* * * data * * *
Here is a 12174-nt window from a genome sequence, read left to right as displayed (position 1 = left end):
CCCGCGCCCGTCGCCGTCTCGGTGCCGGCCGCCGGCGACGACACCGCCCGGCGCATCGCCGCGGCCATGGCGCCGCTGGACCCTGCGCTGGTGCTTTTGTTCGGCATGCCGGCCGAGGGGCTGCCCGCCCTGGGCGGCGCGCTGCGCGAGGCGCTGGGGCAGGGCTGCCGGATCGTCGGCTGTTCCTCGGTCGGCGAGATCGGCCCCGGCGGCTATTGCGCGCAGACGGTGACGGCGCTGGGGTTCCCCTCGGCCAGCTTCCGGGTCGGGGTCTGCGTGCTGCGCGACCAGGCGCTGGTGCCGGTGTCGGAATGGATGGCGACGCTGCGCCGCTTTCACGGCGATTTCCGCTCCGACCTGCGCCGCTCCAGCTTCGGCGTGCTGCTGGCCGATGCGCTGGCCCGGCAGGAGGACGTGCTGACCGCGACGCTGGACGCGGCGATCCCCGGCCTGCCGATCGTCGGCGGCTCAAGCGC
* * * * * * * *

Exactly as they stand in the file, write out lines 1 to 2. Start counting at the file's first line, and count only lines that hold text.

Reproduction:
Here is a 12174-nt window from a genome sequence, read left to right as displayed (position 1 = left end):
CCCGCGCCCGTCGCCGTCTCGGTGCCGGCCGCCGGCGACGACACCGCCCGGCGCATCGCCGCGGCCATGGCGCCGCTGGACCCTGCGCTGGTGCTTTTGTTCGGCATGCCGGCCGAGGGGCTGCCCGCCCTGGGCGGCGCGCTGCGCGAGGCGCTGGGGCAGGGCTGCCGGATCGTCGGCTGTTCCTCGGTCGGCGAGATCGGCCCCGGCGGCTATTGCGCGCAGACGGTGACGGCGCTGGGGTTCCCCTCGGCCAGCTTCCGGGTCGGGGTCTGCGTGCTGCGCGACCAGGCGCTGGTGCCGGTGTCGGAATGGATGGCGACGCTGCGCCGCTTTCACGGCGATTTCCGCTCCGACCTGCGCCGCTCCAGCTTCGGCGTGCTGCTGGCCGATGCGCTGGCCCGGCAGGAGGACGTGCTGACCGCGACGCTGGACGCGGCGATCCCCGGCCTGCCGATCGTCGGCGGCTCAAGCGC